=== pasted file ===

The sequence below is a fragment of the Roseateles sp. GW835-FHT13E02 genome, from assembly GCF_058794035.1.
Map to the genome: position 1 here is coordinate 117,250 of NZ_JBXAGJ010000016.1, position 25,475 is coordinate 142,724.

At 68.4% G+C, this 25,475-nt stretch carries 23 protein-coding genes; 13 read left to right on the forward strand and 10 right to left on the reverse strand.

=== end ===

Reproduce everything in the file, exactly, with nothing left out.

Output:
The sequence below is a fragment of the Roseateles sp. GW835-FHT13E02 genome, from assembly GCF_058794035.1.
Map to the genome: position 1 here is coordinate 117,250 of NZ_JBXAGJ010000016.1, position 25,475 is coordinate 142,724.

At 68.4% G+C, this 25,475-nt stretch carries 23 protein-coding genes; 13 read left to right on the forward strand and 10 right to left on the reverse strand.